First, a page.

Former Nigerian President Olusegun Obasanjo attends the last day of a conference on peace and security in Africa, in Dakar on December 16, 2014
Abuja (AFP) - Nigerian President Goodluck Jonathan on Saturday dismissed allegations by ex-president Olusegun Obasanjo that he was plotting to rig rescheduled presidential elections next month.
A presidency statement said Obasanjo had accused Jonathan in the southwestern city of Abeokuta of plotting to win the March 28 vote by "hook and crook" and planning to plunge the nation into crisis if he lost.
"For the record, President Jonathan has no such intention and will continue to give the greatest possible support to the Independent National Electoral Commission (INEC)... to ensure that the rescheduled elections are successfully conducted," it said.
Turning the tables on Obasanjo, the statement went on to also accuse him of being the one who was plotting.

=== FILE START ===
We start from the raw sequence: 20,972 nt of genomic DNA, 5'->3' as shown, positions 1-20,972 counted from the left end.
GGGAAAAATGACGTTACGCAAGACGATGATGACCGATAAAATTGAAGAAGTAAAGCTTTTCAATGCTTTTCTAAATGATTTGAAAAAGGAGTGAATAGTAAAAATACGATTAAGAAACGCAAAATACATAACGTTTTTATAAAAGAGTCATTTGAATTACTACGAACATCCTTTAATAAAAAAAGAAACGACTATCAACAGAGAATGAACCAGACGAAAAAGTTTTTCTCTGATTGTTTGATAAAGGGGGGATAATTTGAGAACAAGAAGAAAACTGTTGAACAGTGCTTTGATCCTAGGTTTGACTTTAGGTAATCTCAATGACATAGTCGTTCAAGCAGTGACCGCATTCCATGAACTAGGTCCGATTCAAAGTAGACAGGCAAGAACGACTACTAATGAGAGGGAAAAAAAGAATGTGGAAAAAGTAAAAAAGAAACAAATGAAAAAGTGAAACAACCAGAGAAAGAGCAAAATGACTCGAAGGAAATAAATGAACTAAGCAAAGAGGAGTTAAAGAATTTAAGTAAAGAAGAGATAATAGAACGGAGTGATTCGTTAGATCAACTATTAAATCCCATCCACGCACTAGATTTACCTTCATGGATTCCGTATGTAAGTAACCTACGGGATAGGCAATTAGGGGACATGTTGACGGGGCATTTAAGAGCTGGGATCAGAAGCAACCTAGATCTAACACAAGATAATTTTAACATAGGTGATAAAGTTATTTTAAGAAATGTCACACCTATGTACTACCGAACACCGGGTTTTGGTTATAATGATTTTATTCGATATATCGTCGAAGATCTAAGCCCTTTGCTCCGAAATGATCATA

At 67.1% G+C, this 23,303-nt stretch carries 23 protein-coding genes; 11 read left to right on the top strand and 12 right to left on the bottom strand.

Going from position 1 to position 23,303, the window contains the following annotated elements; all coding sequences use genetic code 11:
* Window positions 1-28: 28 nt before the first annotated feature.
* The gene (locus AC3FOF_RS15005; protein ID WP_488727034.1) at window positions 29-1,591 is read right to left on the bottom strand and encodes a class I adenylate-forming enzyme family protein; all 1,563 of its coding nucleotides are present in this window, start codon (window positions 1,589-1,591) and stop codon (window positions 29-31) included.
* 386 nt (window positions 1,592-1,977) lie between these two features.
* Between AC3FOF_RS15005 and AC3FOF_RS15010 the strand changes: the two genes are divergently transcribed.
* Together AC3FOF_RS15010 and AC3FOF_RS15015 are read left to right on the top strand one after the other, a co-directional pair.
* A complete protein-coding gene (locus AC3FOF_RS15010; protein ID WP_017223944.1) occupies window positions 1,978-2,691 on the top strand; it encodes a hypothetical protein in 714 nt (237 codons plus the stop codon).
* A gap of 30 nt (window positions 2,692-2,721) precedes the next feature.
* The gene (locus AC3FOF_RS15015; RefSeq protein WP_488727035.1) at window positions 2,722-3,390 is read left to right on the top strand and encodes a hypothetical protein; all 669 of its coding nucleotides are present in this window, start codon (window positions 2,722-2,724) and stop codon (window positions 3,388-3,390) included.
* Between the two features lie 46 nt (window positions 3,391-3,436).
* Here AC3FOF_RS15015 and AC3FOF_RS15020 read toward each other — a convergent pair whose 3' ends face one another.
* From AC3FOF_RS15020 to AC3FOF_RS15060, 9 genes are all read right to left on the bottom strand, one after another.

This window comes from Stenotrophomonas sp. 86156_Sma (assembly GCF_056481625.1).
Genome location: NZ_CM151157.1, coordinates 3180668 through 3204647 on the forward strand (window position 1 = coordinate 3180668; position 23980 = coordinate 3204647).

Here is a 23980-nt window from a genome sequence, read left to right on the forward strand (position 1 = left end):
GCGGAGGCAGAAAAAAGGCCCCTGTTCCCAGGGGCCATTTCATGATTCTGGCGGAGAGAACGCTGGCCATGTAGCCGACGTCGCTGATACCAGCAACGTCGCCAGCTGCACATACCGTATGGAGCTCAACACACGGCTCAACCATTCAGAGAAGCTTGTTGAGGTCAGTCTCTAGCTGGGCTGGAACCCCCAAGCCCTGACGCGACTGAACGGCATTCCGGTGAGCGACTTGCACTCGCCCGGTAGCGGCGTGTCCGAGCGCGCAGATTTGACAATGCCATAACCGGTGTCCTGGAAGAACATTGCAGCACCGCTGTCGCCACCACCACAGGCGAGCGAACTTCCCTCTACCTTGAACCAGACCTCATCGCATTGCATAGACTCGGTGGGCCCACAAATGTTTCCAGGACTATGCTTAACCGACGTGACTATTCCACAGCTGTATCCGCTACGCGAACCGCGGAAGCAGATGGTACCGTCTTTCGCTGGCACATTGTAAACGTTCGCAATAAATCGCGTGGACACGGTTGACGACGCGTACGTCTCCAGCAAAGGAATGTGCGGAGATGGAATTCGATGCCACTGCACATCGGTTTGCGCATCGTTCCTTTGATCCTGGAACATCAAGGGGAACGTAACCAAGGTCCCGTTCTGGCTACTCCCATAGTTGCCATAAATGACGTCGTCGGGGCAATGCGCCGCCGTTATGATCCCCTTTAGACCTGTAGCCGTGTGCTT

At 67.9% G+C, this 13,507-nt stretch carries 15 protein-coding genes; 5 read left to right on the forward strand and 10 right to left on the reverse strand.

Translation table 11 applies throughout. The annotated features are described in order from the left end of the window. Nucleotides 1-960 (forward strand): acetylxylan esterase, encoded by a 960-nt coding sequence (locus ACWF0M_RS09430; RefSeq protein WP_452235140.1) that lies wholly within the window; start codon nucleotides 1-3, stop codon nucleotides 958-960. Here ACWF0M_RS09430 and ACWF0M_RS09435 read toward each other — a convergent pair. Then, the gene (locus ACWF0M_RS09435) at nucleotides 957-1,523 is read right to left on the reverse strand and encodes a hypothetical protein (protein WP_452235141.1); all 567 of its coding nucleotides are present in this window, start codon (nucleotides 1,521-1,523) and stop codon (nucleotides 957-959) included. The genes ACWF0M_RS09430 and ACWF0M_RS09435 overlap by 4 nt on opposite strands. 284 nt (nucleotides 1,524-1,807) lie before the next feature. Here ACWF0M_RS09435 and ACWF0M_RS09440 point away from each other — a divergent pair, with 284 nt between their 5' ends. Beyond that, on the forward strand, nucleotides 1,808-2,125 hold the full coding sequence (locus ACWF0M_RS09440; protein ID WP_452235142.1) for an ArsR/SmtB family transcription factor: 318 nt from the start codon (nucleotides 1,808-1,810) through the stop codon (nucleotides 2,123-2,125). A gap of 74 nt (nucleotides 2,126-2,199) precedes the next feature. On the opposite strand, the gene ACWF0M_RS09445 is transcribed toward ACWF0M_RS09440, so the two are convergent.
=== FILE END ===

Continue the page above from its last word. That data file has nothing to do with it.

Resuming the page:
"Chief Obasanjo's plot with others within and outside the country to thwart the general elections and foist an unconstitutional interim national government, which he hopes to head, on the nation is well known to us," it said.
The statement added: "But by the Grace of God Almighty, his odious plan to return to power through the back door will fail woefully."
Obasanjo was Nigeria's military ruler from 1976 to 1979 and its first president when democracy returned to the country in 1999.
He contested and won elections in 1999 and 2003 on the platform of the ruling Peoples Democratic Party (PDP) and guided his chosen successor Musa Yar'Adua to an election win in 2007 with Jonathan as vice president.
Obasanjo has consistently criticised Jonathan whom he backed for the top job after the death of President Umaru Musa Yar'Adua in 2010.
The ex-president has drummed up support for Muhammadu Buhari, another ex-military ruler and the candidate of the opposition All Progressives Congress, who is seeking to challenge Jonathan at the polls.
The presidential election, initially slated for Saturday, was postponed by six weeks over security concerns because of the Boko Haram insurgency in the country's northeast.